Baar Baar, Serving Modern Indian, Opens in the East Village

Baar Baar, Serving Modern Indian, Opens in the East Village


Sujan Sarkar, the chef at the new Baar Baar.

An Rong Xu for The New York Times


BAAR BAAR The chef Sujan Sarkar’s career has taken him to London, India, the United Arab Emirates, San Francisco and now New York. Along the way his interpretation of Indian cuisine, which he calls modern, has also created the impression that he’s a master of far-out Indian molecular gastronomy, a title he emphatically denies. At Baar Baar, which means “again and again,” he dabbles in sous-vide, foams, gels and such, but they do not dominate the menu. His small plates, assorted mixed thali platters and bigger plates provide a range of flavors, including traditional (like tandoori mushrooms, Kashmiri-style lamb ribs and butter chicken) and innovative, like potato and bone-marrow kulcha, asparagus pepper fry with cauliflower mousse, and oysters with guava, chile granita with lemon foam. He makes liberal use of avocados and offers creative cocktails, some mixed with Indian spirits. “When it comes to contemporary Indian food, New York is years behind,” he said. The restaurant’s owner, Payal Sharma, is his partner, as are the owners of his San Francisco place, Rooh, which opened last February. The New York restaurant, in the former L’Apicio space, is splashed with bright colors. A fresco of an Indian woman bedecked in jewelry decorates one wall. (Opens Friday): 13 East First Street (Second Avenue), 212-228-1200,


HENRY AT LIFE HOTEL Stephen Hanson — who founded BR Guest Hospitality, had a major portfolio and then left the restaurant business four years ago — is back. He is a partner in the new Life Hotel (so named because the premises was the original headquarters of Life Magazine) and its restaurant, Henry at Life Hotel, a tavern-like space. Michael Vignola, the chef, who worked at BR Guest, has created a menu that sounds typically American, yet still surprises. On the menu, there’s a giant potato chip alongside beef tartare, merguez meatballs on a pizza, and, for breakfast, an egg-white soufflé. “The idea is to vary the familiar,” Mr. Hanson said. The fish for two is a crispy whole scorpionfish (lionfish). (Friday): 19 West 31st Street, 212-615-9910,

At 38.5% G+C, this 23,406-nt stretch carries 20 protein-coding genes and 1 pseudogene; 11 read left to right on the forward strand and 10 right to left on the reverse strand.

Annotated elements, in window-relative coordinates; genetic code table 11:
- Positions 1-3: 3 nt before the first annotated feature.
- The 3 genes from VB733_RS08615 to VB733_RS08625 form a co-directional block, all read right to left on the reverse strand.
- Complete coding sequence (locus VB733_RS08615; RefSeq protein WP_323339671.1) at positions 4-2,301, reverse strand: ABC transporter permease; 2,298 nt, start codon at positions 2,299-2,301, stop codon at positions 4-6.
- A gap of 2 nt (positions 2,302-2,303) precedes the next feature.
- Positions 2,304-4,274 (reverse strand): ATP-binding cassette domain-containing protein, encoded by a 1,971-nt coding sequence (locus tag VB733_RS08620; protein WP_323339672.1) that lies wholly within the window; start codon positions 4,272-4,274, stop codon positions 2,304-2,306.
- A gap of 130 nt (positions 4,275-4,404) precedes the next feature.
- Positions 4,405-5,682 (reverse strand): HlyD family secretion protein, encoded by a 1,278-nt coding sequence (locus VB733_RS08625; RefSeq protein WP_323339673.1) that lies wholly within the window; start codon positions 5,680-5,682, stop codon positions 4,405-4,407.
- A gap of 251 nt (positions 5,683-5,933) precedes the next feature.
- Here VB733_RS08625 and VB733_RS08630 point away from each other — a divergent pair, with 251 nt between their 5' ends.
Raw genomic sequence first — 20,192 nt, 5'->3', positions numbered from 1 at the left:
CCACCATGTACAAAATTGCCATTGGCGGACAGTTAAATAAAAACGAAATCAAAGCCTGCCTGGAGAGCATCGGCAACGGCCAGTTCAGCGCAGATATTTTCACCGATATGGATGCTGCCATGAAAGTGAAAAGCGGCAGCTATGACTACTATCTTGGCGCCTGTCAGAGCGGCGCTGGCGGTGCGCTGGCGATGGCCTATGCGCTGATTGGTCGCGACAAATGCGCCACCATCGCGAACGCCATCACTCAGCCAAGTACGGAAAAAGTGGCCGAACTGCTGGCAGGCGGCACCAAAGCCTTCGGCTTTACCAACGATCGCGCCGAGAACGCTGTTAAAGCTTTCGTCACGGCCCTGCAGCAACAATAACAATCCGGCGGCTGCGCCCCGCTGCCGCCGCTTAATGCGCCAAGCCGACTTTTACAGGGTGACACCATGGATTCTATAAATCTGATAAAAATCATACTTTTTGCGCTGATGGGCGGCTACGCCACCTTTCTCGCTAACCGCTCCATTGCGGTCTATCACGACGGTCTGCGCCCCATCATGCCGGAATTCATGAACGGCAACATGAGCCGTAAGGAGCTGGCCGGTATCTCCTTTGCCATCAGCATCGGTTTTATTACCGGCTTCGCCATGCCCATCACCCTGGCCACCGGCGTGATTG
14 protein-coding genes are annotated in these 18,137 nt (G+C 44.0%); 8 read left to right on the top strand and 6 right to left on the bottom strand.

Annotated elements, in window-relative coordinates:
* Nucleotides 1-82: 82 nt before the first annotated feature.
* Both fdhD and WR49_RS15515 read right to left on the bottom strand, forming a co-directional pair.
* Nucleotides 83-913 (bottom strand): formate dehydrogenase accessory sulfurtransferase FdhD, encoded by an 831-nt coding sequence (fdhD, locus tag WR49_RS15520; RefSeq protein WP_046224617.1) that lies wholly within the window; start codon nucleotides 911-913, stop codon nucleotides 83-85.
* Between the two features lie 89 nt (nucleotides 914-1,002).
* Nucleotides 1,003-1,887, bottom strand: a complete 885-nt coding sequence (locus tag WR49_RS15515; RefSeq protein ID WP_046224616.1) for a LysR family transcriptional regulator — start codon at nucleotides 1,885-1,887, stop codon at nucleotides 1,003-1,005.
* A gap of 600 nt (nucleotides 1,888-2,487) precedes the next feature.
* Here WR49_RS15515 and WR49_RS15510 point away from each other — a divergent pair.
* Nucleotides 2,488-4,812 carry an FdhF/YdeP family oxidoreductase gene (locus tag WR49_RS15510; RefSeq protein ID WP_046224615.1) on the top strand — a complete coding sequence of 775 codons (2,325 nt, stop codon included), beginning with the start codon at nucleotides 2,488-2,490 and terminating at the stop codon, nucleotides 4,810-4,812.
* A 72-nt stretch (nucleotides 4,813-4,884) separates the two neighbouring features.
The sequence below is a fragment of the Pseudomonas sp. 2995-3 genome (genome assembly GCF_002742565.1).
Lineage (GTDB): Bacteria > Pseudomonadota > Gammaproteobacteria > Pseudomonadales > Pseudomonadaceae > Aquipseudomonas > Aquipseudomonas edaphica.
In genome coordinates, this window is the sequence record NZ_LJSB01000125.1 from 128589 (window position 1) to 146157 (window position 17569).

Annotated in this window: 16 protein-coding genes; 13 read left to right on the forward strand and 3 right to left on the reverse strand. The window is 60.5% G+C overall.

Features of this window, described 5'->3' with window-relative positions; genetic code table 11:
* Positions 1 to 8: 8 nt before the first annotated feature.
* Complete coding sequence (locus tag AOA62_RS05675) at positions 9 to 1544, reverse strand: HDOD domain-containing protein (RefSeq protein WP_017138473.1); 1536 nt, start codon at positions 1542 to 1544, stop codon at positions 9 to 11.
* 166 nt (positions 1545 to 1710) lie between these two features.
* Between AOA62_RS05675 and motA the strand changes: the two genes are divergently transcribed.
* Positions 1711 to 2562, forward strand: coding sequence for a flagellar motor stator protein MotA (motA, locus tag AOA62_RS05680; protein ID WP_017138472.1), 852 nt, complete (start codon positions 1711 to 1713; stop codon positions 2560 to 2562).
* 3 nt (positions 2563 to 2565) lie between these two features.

JUKU Take your pick. There’s a ground-floor izakaya restaurant serving tonkatsu, chicken teriyaki, smoked hamachi and chawanmushi, all intended to be accompanied with Asian-accented cocktails. Upstairs, a 12-seat sushi bar presided over by Kazuo Yoshida, formerly of 1 or 8 in Brooklyn, is devoted to omakase. In a couple of months, a basement cocktail lounge will be added. Among the restaurant’s partners is Max Levai, who works with his family-owned Marlborough Galleries, so he is decking out the space with art: (Tuesday): 32 Mulberry Street (Mosco Street), 646-590-2111,

2ND FLOOR AT 2ND AVE DELI Vintage details define this spacious kosher bar and lounge upstairs from the Upper East Side branch of the venerable Jewish deli. The food is a riff on staples like herring, gefilte fish and pastrami: 1442 First Avenue (75th Street), 212-737-1700,

SORBILLO NYC When it comes to pizza, it doesn’t get more Neapolitan than pies by Gino Sorbillo, whose family’s pizzeria in Naples opened in 1935. He’s known for his big, airy pizzas. Last summer, as a warm-up, he opened Zia Esterina Sorbillo (closed for now) in Little Italy serving fried calzones and pizza slices: 334 Bowery (Bond Street) 646-476-8049,

ZEN TACO Jeremy Wladis, who is behind a string of neighborhood restaurants on the Upper West Side, is replacing his Firehouse Tavern with this fusion of Asian and Mexican, where tortillas, bao buns, soba noodles, rice bowls and even poke coexist. Ingredients include pork belly, chipotle slaw, black beans and guacamole, with cilantro and onions working both sides: (Wednesday): 522 Columbus Avenue (85th Street), 212-787-3473,

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